Ethereum’s Istanbul Hard Fork: What Will Change?
Here are the changes scheduled for Ethereum's upcoming fork.
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The long-awaited Ethereum Istanbul hard fork is scheduled for Saturday (EST). While considered as part of the move to proof-of-stake, the upgrade focuses primarily on improving sidechain support — specifically with Zcash-based technology.
The upgrade is the third and final in Ethereum’s Metropolis era, the last before the introduction of Casper proof-of-stake. Previous updates, Byzantium and Constantinople, are historic names for the city of Istanbul.
A total of six Ethereum Improvement Proposals will be added out of 30 initial candidates. While no single proposal is particularly comprehensive, the cumulative upgrades should expand the possibilities for smart contract developers to introduce large-scale features to the Ethereum chain, such as privacy protocols and side-chain scaling.
Zcash Tech to Power Ethereum Privacy and Scalability
Zero-knowledge cryptographic technology has long been identified as a future addition to the Ethereum protocol, allowing for more private ERC-based tokens and improved scalability through off-chain solutions.
EIP-1108 specifically optimizes routines for elliptic curve arithmetic — the core of most cryptographic encryption algorithms. The proposal changes the computational pricing of elliptic curve algorithms, following earlier optimizations in their de-facto resource usage. Gas costs for some computations saw as much as a six-fold decrease. This is because gas prices for all computing operations are set manually by the developers — only partially reflecting their true cost.
Ethereum developers identified these changes as crucial for a number of projects building on the platform: AZTEC protocol and ZEther are working to implement zero-knowledge proofs and Confidential Transactions for creating private transactions on the Ethereum chain; Matter Labs and Rollup utilize this cryptography to build side-chain scaling solutions.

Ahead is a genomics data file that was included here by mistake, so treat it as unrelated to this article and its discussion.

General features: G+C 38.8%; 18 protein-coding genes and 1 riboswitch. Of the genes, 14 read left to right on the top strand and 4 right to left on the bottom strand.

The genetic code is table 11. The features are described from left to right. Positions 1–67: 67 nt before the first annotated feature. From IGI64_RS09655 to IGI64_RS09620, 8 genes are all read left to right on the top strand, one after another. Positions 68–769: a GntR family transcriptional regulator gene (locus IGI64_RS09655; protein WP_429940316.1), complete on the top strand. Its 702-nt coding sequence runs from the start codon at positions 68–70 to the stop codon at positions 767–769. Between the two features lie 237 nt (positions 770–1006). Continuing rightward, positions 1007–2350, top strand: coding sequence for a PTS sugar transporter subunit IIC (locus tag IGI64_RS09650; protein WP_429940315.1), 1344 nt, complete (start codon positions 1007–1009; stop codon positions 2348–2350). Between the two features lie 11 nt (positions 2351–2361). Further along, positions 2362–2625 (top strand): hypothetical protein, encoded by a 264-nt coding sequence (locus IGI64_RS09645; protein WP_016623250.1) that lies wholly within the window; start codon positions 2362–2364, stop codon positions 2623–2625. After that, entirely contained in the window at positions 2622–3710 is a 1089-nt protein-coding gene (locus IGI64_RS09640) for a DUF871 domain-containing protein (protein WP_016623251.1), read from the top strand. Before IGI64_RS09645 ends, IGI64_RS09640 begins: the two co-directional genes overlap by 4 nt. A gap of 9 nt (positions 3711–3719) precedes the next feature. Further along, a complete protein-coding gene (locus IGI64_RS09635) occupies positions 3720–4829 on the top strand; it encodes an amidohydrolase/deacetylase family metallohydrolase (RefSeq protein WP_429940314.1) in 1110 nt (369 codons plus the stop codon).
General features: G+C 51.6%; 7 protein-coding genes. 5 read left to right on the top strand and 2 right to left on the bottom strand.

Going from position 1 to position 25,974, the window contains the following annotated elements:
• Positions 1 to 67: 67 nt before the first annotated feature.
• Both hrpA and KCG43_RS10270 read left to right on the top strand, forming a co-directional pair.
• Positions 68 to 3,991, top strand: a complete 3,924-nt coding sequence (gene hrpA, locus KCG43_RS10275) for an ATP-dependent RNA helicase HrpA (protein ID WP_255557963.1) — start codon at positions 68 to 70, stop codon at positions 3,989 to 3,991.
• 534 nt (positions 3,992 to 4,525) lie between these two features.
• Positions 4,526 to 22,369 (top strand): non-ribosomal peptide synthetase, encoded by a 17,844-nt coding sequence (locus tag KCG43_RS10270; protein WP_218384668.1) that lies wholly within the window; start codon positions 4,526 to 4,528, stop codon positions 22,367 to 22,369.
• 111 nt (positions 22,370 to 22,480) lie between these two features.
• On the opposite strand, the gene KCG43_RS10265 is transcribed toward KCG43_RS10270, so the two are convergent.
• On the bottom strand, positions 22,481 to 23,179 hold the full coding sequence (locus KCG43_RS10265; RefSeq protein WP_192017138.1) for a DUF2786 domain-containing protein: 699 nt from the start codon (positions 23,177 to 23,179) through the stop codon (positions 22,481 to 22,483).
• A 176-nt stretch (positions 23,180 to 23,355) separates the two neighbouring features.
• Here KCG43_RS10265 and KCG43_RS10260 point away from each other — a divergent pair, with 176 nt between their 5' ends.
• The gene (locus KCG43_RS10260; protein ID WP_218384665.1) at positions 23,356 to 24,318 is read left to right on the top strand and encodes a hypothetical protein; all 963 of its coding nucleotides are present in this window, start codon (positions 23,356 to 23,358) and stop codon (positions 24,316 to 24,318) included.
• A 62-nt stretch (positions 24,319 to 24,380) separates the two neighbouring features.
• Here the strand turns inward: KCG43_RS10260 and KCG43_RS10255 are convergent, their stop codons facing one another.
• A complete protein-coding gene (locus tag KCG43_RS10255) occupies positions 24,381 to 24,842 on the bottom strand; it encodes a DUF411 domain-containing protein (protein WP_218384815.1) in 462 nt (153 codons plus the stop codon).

The team used the AZTEC protocol as an example of the effective reduction offered by the proposal:
“It currently costs 820,000 gas to validate the cryptography in a typical AZTEC confidential transaction. If the gas schedule for the precompiles correctly reflected their load on the Ethereum network, this cost would be 197,000 gas [about $0.23 at current average gas prices].”
Another proposal, EIP-152, is set to allow for direct integrations with the Zcash privacy coin. The upgrade introduces advanced versions of the Blake2b hash functions, which are significantly less intensive than the current implementation. This feature will facilitate interoperability with Zcash and other Equihash-based coins. Its main use case is to enable trustless atomic swaps between the Ethereum and Zcash chains, providing a way to tap into the privacy coin without relying on centralized exchange operators.
A more general optimization set to benefit zero knowledge-based systems is EIP-2028, which reduces the gas cost of Calldata — a data storage instruction. This will allow for increases to bandwidth of data transmission on-chain (with an acceptable cost of network performance). Prioritizing data storage over raw computation paves the way for off-chain solutions, which take over some of the calculation burden at the price of increased data transfer.
Better Sidechain Support and Other Optimizations
Other improvements include more general security and resource usage optimizations. EIP-1344 introduces a new operation that returns the ID of the current chain. This measure was implemented to maintain the security of the network in the event of contentious blockchain splits. It is especially relevant for layer two solutions such as Plasma, which offload some of the transactions outside of the main chain and only update the changes at specified checkpoints.
During a contentious hard fork, such as the one that created Ethereum Classic, the smart contracts may incorrectly pass the data to the wrong chain — an event that could result in loss of funds.
EIP-2200 improves the structure of gas metering for data storage with smart contracts. It introduces several optimizations for batched smart contract calls, as well as organizing previous EIPs on these features.
Finally, EIP-1884 is a general repricing of several functions to bring them in line with their actual resource consumption.
Despite being seemingly minor changes, these last EIPs break backward compatibility — thus the need for a hard fork. It should be noted that Istanbul is not a contentious fork, and all nodes and miners are expected to comply with the changes. There will be no new Ether in exchanges.